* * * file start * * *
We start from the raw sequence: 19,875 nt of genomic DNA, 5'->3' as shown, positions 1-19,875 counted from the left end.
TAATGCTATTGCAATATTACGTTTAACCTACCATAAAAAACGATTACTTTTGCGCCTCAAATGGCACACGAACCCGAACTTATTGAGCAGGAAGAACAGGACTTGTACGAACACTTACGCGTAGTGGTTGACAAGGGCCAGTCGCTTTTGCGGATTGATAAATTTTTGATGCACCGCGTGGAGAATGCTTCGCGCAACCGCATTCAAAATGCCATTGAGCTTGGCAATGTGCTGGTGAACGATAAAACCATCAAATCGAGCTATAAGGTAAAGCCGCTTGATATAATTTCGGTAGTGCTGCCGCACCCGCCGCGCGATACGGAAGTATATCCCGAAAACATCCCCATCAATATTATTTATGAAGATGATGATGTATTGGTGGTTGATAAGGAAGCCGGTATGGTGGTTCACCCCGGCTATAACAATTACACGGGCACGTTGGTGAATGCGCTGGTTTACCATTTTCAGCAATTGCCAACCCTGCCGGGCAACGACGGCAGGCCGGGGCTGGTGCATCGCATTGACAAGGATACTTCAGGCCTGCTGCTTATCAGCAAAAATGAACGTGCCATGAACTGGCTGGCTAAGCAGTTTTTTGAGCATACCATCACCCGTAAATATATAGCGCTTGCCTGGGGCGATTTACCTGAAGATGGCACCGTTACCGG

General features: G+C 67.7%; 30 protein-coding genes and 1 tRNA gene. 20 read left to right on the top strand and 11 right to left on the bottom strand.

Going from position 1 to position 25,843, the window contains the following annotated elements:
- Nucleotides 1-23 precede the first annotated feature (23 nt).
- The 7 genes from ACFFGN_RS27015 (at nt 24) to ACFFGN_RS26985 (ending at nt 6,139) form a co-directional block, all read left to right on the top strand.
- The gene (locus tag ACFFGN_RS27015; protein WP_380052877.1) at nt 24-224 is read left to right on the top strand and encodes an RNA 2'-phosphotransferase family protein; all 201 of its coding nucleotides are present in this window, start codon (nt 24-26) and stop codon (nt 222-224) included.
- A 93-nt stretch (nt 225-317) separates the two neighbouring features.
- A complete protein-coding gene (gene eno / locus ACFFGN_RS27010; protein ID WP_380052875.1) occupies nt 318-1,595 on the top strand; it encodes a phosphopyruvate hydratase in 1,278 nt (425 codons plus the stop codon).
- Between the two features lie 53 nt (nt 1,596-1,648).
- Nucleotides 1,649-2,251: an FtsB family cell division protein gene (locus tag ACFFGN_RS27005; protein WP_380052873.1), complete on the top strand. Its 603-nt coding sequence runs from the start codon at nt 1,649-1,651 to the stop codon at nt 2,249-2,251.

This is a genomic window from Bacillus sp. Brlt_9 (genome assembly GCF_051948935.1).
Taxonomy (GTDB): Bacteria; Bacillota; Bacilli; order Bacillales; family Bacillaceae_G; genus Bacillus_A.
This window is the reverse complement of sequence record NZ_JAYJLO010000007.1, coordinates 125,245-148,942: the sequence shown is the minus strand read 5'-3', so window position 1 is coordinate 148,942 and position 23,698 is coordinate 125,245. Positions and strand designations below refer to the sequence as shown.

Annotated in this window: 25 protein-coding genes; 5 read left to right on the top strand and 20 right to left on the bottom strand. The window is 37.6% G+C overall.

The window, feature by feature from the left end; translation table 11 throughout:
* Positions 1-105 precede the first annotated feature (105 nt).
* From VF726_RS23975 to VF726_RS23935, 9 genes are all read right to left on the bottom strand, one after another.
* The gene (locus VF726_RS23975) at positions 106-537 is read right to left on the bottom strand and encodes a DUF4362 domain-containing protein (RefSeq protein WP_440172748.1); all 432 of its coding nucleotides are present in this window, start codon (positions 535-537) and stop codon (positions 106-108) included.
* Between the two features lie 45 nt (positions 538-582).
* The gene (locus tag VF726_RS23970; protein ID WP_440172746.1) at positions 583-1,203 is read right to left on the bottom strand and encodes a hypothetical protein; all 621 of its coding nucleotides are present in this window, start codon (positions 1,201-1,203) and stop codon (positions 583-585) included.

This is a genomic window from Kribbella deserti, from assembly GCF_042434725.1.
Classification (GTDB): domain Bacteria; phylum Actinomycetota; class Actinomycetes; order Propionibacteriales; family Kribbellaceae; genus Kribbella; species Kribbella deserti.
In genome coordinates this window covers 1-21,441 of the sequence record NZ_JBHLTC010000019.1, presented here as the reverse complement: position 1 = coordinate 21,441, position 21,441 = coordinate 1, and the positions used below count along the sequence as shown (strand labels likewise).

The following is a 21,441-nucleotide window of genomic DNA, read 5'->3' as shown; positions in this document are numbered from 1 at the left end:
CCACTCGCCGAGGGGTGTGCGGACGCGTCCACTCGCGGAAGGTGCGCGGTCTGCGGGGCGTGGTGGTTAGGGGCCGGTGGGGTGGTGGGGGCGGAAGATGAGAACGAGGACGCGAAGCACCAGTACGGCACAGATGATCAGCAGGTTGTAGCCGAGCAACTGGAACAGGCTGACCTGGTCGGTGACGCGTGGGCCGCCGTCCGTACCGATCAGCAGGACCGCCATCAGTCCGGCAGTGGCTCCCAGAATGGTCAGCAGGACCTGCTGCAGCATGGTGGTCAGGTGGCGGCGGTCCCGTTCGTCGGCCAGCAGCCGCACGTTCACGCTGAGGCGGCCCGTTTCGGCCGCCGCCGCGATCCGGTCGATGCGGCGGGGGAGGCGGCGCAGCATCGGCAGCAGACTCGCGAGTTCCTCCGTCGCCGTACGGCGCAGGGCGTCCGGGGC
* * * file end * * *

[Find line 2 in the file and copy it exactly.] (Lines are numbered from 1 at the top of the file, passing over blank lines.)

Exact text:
TAATGCTATTGCAATATTACGTTTAACCTACCATAAAAAACGATTACTTTTGCGCCTCAAATGGCACACGAACCCGAACTTATTGAGCAGGAAGAACAGGACTTGTACGAACACTTACGCGTAGTGGTTGACAAGGGCCAGTCGCTTTTGCGGATTGATAAATTTTTGATGCACCGCGTGGAGAATGCTTCGCGCAACCGCATTCAAAATGCCATTGAGCTTGGCAATGTGCTGGTGAACGATAAAACCATCAAATCGAGCTATAAGGTAAAGCCGCTTGATATAATTTCGGTAGTGCTGCCGCACCCGCCGCGCGATACGGAAGTATATCCCGAAAACATCCCCATCAATATTATTTATGAAGATGATGATGTATTGGTGGTTGATAAGGAAGCCGGTATGGTGGTTCACCCCGGCTATAACAATTACACGGGCACGTTGGTGAATGCGCTGGTTTACCATTTTCAGCAATTGCCAACCCTGCCGGGCAACGACGGCAGGCCGGGGCTGGTGCATCGCATTGACAAGGATACTTCAGGCCTGCTGCTTATCAGCAAAAATGAACGTGCCATGAACTGGCTGGCTAAGCAGTTTTTTGAGCATACCATCACCCGTAAATATATAGCGCTTGCCTGGGGCGATTTACCTGAAGATGGCACCGTTACCGG